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Who works alone?
and who has colleague beside them?
BeeDeeDubbleU




msg:4009304
 8:08 am on Oct 19, 2009 (gmt 0)

I work from a converted bedroom at home and essentially I am on my own all day. I have an associate or colleague who also works from home but he is 15 miles away and we seldom actually meet. We just talk on the phone.

I am interested to know how many of you are the same and how many of you work in a business with two or more people on the premises?

 

ronin




msg:4009334
 9:22 am on Oct 19, 2009 (gmt 0)

I worked for 6 years from a desk at home (either in my bedroom or in my living room). Since I bought a netbook last November, I don't even have a 'fixed place of work' anymore - I just carry my netbook around with me and set it up and start using it wherever and whenever I need to. This allows for extended breaks away from home, which is great.

I have always worked relentlessly solo.

sem4u




msg:4009339
 10:09 am on Oct 19, 2009 (gmt 0)

I mostly work in an office based in the City of London. There are up to 30 people on my floor at any one time, but there can be less depending on meetings or if people are in the pub on Friday, etc...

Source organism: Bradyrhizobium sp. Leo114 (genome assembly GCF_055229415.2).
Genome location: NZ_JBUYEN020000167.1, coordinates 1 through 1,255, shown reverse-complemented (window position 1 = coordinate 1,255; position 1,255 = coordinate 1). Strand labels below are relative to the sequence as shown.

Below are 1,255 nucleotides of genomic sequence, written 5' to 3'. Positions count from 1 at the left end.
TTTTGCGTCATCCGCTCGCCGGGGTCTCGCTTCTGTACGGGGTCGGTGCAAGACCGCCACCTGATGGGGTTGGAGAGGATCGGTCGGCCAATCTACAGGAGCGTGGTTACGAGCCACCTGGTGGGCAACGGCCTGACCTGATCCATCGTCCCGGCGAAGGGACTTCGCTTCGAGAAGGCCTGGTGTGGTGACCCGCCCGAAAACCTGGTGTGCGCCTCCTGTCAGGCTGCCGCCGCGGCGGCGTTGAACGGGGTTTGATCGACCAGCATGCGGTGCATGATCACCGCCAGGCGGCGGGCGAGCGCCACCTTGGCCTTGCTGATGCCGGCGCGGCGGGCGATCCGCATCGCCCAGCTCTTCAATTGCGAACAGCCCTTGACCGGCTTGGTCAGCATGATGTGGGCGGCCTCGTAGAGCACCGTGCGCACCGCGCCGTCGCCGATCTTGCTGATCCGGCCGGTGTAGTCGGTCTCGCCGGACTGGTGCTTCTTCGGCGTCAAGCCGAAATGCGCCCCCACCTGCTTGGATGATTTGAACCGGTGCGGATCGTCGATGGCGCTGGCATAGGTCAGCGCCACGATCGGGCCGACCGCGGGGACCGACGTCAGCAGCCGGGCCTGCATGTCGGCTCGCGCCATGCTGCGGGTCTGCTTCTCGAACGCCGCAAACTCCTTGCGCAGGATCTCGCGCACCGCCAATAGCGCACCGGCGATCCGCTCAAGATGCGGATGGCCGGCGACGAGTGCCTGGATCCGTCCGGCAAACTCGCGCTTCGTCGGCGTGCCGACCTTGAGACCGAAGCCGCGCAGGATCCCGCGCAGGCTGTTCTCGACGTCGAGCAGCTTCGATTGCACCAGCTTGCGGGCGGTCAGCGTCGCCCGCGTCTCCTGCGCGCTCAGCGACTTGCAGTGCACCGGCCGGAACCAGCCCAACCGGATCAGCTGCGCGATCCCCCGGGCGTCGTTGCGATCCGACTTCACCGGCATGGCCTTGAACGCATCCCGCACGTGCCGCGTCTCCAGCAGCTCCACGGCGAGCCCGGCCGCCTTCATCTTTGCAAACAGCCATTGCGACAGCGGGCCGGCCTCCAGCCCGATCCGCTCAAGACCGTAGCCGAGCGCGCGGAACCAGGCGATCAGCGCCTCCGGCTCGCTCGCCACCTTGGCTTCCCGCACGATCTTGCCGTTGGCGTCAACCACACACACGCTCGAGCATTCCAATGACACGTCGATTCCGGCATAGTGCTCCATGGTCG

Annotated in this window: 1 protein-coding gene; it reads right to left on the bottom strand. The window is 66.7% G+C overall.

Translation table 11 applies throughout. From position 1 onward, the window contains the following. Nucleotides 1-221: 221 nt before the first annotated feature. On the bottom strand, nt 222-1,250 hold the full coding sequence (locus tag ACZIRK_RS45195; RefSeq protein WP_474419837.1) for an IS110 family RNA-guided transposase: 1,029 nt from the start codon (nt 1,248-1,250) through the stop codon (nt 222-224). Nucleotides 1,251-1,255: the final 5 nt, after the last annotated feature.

At home my options are more limited, although I have considered building a 'garden room' to work out of occasionally.

bhonda




msg:4009348
 10:18 am on Oct 19, 2009 (gmt 0)

I'm in an office. Given that there are only 3 other developers in the whole company (and two of those are based at our other office 200 miles away), I'm entirely outnumbered by people of other professions, which I absolutely love.

In fact, I'm a bit of a nomad when it comes to desks - I've been at 8 different locations within this one office in the last year. Now I'm sat opposite the other developer here (actually a guy I was at uni with), alongside a couple of pseudo-techie managers. Been like this for a week now, and it's working well.

On the odd occasion I work from home, but now I only do that if I'm forced to - after the solitary-confinement that is studying software engineering at uni, I now love working with other people around me. Not too noisy though, but being able to look up and make eye-contact with someone else is just...great.

It's weird - even on my most stressy days, where I may barely speak to anyone else, I know it would be so much worse if I was on my own - just having people around me helps.

All in all, I love working alongside other people!

wheel




msg:4009353
 10:32 am on Oct 19, 2009 (gmt 0)